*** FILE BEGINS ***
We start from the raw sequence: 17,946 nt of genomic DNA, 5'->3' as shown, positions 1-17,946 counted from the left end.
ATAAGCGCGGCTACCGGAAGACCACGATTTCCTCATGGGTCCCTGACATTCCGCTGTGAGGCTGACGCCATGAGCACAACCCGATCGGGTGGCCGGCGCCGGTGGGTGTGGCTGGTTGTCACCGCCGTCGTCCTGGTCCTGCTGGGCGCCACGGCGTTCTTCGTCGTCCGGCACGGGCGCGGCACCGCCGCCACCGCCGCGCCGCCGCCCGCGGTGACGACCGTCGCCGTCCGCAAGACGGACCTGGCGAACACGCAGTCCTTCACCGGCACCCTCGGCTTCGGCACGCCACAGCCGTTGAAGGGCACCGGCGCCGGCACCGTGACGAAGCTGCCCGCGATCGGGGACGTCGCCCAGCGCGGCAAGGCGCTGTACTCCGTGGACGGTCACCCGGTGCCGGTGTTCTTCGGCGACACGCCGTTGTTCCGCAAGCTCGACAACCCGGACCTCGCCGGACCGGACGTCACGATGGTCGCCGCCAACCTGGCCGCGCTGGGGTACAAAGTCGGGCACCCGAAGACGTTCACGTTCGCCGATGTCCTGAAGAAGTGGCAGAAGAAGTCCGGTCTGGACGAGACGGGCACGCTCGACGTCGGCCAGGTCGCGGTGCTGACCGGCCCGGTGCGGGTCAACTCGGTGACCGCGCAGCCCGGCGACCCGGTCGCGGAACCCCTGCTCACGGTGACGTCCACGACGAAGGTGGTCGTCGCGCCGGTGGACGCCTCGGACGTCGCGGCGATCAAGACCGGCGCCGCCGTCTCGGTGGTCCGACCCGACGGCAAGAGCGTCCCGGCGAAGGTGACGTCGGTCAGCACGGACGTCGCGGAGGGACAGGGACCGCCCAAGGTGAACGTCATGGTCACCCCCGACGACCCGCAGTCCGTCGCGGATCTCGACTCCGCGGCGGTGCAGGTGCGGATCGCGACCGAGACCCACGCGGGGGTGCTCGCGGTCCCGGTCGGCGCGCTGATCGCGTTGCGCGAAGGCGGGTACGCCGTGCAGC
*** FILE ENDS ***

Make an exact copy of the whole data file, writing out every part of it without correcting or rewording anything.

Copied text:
We start from the raw sequence: 17,946 nt of genomic DNA, 5'->3' as shown, positions 1-17,946 counted from the left end.
ATAAGCGCGGCTACCGGAAGACCACGATTTCCTCATGGGTCCCTGACATTCCGCTGTGAGGCTGACGCCATGAGCACAACCCGATCGGGTGGCCGGCGCCGGTGGGTGTGGCTGGTTGTCACCGCCGTCGTCCTGGTCCTGCTGGGCGCCACGGCGTTCTTCGTCGTCCGGCACGGGCGCGGCACCGCCGCCACCGCCGCGCCGCCGCCCGCGGTGACGACCGTCGCCGTCCGCAAGACGGACCTGGCGAACACGCAGTCCTTCACCGGCACCCTCGGCTTCGGCACGCCACAGCCGTTGAAGGGCACCGGCGCCGGCACCGTGACGAAGCTGCCCGCGATCGGGGACGTCGCCCAGCGCGGCAAGGCGCTGTACTCCGTGGACGGTCACCCGGTGCCGGTGTTCTTCGGCGACACGCCGTTGTTCCGCAAGCTCGACAACCCGGACCTCGCCGGACCGGACGTCACGATGGTCGCCGCCAACCTGGCCGCGCTGGGGTACAAAGTCGGGCACCCGAAGACGTTCACGTTCGCCGATGTCCTGAAGAAGTGGCAGAAGAAGTCCGGTCTGGACGAGACGGGCACGCTCGACGTCGGCCAGGTCGCGGTGCTGACCGGCCCGGTGCGGGTCAACTCGGTGACCGCGCAGCCCGGCGACCCGGTCGCGGAACCCCTGCTCACGGTGACGTCCACGACGAAGGTGGTCGTCGCGCCGGTGGACGCCTCGGACGTCGCGGCGATCAAGACCGGCGCCGCCGTCTCGGTGGTCCGACCCGACGGCAAGAGCGTCCCGGCGAAGGTGACGTCGGTCAGCACGGACGTCGCGGAGGGACAGGGACCGCCCAAGGTGAACGTCATGGTCACCCCCGACGACCCGCAGTCCGTCGCGGATCTCGACTCCGCGGCGGTGCAGGTGCGGATCGCGACCGAGACCCACGCGGGGGTGCTCGCGGTCCCGGTCGGCGCGCTGATCGCGTTGCGCGAAGGCGGGTACGCCGTGCAGC